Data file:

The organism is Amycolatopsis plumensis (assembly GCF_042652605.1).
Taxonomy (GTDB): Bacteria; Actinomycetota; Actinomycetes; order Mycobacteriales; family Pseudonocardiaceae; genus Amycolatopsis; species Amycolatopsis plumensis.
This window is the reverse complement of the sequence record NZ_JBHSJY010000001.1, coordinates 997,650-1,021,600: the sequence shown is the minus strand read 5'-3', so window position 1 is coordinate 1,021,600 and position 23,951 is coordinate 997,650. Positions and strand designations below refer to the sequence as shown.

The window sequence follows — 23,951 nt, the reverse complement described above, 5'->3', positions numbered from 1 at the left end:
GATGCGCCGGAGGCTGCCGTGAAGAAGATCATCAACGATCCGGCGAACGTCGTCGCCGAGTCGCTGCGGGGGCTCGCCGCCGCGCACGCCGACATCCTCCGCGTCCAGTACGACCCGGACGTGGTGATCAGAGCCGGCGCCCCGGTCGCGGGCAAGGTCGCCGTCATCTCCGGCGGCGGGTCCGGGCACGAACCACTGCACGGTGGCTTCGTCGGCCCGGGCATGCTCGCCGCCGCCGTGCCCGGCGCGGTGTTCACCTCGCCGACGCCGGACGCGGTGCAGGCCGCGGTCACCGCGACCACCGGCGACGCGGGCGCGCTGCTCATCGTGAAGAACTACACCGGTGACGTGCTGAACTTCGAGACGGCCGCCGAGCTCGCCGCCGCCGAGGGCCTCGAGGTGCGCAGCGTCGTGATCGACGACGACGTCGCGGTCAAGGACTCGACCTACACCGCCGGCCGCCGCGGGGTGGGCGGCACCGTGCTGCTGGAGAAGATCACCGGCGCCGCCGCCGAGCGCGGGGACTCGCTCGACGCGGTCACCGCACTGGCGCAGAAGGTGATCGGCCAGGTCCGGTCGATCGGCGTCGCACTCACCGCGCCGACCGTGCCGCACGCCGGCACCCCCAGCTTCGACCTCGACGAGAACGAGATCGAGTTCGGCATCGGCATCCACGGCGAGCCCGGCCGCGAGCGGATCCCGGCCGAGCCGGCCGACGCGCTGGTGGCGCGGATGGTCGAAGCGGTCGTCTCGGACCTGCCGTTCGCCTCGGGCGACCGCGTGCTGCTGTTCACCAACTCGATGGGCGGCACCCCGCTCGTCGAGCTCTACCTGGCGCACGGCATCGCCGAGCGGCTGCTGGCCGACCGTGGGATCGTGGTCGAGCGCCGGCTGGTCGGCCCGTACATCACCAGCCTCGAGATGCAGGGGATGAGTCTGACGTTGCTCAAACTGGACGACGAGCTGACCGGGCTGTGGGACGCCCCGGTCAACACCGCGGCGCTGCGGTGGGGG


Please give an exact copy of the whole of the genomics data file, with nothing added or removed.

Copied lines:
The organism is Amycolatopsis plumensis (assembly GCF_042652605.1).
Taxonomy (GTDB): Bacteria; Actinomycetota; Actinomycetes; order Mycobacteriales; family Pseudonocardiaceae; genus Amycolatopsis; species Amycolatopsis plumensis.
This window is the reverse complement of the sequence record NZ_JBHSJY010000001.1, coordinates 997,650-1,021,600: the sequence shown is the minus strand read 5'-3', so window position 1 is coordinate 1,021,600 and position 23,951 is coordinate 997,650. Positions and strand designations below refer to the sequence as shown.

The window sequence follows — 23,951 nt, the reverse complement described above, 5'->3', positions numbered from 1 at the left end:
GATGCGCCGGAGGCTGCCGTGAAGAAGATCATCAACGATCCGGCGAACGTCGTCGCCGAGTCGCTGCGGGGGCTCGCCGCCGCGCACGCCGACATCCTCCGCGTCCAGTACGACCCGGACGTGGTGATCAGAGCCGGCGCCCCGGTCGCGGGCAAGGTCGCCGTCATCTCCGGCGGCGGGTCCGGGCACGAACCACTGCACGGTGGCTTCGTCGGCCCGGGCATGCTCGCCGCCGCCGTGCCCGGCGCGGTGTTCACCTCGCCGACGCCGGACGCGGTGCAGGCCGCGGTCACCGCGACCACCGGCGACGCGGGCGCGCTGCTCATCGTGAAGAACTACACCGGTGACGTGCTGAACTTCGAGACGGCCGCCGAGCTCGCCGCCGCCGAGGGCCTCGAGGTGCGCAGCGTCGTGATCGACGACGACGTCGCGGTCAAGGACTCGACCTACACCGCCGGCCGCCGCGGGGTGGGCGGCACCGTGCTGCTGGAGAAGATCACCGGCGCCGCCGCCGAGCGCGGGGACTCGCTCGACGCGGTCACCGCACTGGCGCAGAAGGTGATCGGCCAGGTCCGGTCGATCGGCGTCGCACTCACCGCGCCGACCGTGCCGCACGCCGGCACCCCCAGCTTCGACCTCGACGAGAACGAGATCGAGTTCGGCATCGGCATCCACGGCGAGCCCGGCCGCGAGCGGATCCCGGCCGAGCCGGCCGACGCGCTGGTGGCGCGGATGGTCGAAGCGGTCGTCTCGGACCTGCCGTTCGCCTCGGGCGACCGCGTGCTGCTGTTCACCAACTCGATGGGCGGCACCCCGCTCGTCGAGCTCTACCTGGCGCACGGCATCGCCGAGCGGCTGCTGGCCGACCGTGGGATCGTGGTCGAGCGCCGGCTGGTCGGCCCGTACATCACCAGCCTCGAGATGCAGGGGATGAGTCTGACGTTGCTCAAACTGGACGACGAGCTGACCGGGCTGTGGGACGCCCCGGTCAACACCGCGGCGCTGCGGTGGGGG